Black Girls Are Perceived As ‘Less Innocent’ Than White Girls As Early As Kindergarten

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Racial bias is alive and well in the United States, and a disturbing new study demonstrates just how early this bias begins to affect the day-to-day lives of black girls.

According to a study conducted by Georgetown Law’s Center on Poverty and Inequality, black girls are perceived as “less innocent” than their white female classmates as early as five years old.

Innocence here is defined as both a child’s need for protection and a lack of worldliness, HelloGiggles reports. The study also found that black girls are perceived as more mature than white girls in the same age bracket.

The data summary is both simple and heartbreaking: “Black girls need less nurturing. Black girls need less protection. Black girls need to be supported less. Black girls are more independent. Black girls know more about adult topics. Black girls know more about sex.”

“These are preschool girls who are being viewed as needing less protection and needing less nurturing than their white counterparts,” Rebecca Epstein, lead author and executive director of the Center on Poverty and Inequality at the Georgetown University Law Center, explains. “At that age, I find that shocking.”

It is shocking: out of 325 adults surveyed (74 percent being white) the majority responded that black girls ages five through 14 were less innocent than their white counterparts.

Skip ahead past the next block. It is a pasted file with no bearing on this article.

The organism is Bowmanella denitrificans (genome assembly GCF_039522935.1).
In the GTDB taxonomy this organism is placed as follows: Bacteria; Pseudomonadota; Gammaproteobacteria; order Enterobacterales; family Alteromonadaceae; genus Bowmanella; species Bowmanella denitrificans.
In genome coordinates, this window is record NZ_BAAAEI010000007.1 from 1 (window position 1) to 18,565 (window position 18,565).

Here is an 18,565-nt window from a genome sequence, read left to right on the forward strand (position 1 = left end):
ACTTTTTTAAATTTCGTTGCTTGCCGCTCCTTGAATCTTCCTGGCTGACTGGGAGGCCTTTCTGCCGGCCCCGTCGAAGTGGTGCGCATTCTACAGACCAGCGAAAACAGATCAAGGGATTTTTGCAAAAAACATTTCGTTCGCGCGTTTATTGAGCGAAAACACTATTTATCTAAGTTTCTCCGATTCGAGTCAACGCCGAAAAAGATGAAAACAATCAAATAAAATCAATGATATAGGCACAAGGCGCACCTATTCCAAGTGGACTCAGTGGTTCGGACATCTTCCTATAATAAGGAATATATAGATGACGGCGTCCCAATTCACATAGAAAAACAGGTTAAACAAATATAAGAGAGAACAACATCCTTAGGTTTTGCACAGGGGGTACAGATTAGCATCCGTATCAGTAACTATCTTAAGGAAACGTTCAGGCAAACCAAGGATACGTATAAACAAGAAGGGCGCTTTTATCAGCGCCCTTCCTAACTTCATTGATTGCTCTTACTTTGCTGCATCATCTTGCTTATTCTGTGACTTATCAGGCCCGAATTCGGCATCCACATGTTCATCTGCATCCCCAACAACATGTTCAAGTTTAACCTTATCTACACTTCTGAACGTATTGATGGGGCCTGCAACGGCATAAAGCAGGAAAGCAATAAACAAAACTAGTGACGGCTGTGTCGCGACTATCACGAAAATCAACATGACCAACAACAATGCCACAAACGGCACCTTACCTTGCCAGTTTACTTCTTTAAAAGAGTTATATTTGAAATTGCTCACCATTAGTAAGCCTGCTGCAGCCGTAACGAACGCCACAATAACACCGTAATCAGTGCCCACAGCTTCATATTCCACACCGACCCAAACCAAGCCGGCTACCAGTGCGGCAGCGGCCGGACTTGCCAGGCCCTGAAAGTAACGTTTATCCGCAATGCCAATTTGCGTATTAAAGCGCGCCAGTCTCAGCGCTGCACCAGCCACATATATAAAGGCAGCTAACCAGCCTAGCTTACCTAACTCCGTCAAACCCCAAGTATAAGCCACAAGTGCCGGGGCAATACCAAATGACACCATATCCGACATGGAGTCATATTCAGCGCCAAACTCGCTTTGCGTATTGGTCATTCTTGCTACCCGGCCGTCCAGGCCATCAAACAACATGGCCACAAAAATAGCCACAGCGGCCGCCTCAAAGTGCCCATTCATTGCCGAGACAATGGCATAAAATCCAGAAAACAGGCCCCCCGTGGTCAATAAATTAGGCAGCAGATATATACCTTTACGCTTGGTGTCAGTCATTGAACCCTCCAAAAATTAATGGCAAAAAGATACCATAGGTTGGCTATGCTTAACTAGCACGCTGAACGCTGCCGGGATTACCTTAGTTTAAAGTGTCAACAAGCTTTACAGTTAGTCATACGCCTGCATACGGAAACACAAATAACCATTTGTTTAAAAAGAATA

“These results are profound, with far-reaching implications,” the study reads, “Our findings reveal a potential contributing factor to the disproportionate rates of punitive treatment in the education and juvenile justice systems for Black girls.”

Adultification of black girls is not harmless; it encourages our society to punish them more heavily than white girls both in childhood and adulthood.

“Furthermore,” the study concludes, “the view that Black girls need less nurturing, protection, and support and are more independent may translate into fewer leadership and mentorship opportunities in schools.”

“It’s the stereotype of black women as being loud, aggressive, and over-sexualized,”co-author Jamilia Blake explains. “You can trace [these stereotypes] all the way back to slavery.”

They are stereotypes that our society participates in, willfully or not, and teachers need to make a concentrated effort not to treat their black students as lacking innocence and not to punish them for asking questions and speaking their mind in class.

“All Black girls are entitled to, and deserve, equal treatment, including equal access to the protections that are accepted as necessary and appropriate for children,” the study concludes. “Recognizing the bias underlying the adultification of Black girls is an important step toward that goal.”

Related TopicsNews education racism
Molly ThomsonCOLLEGECANDY Writer
Writer. Boxed mac & cheese aficionado. I tried to start a girl-band when I was 12.
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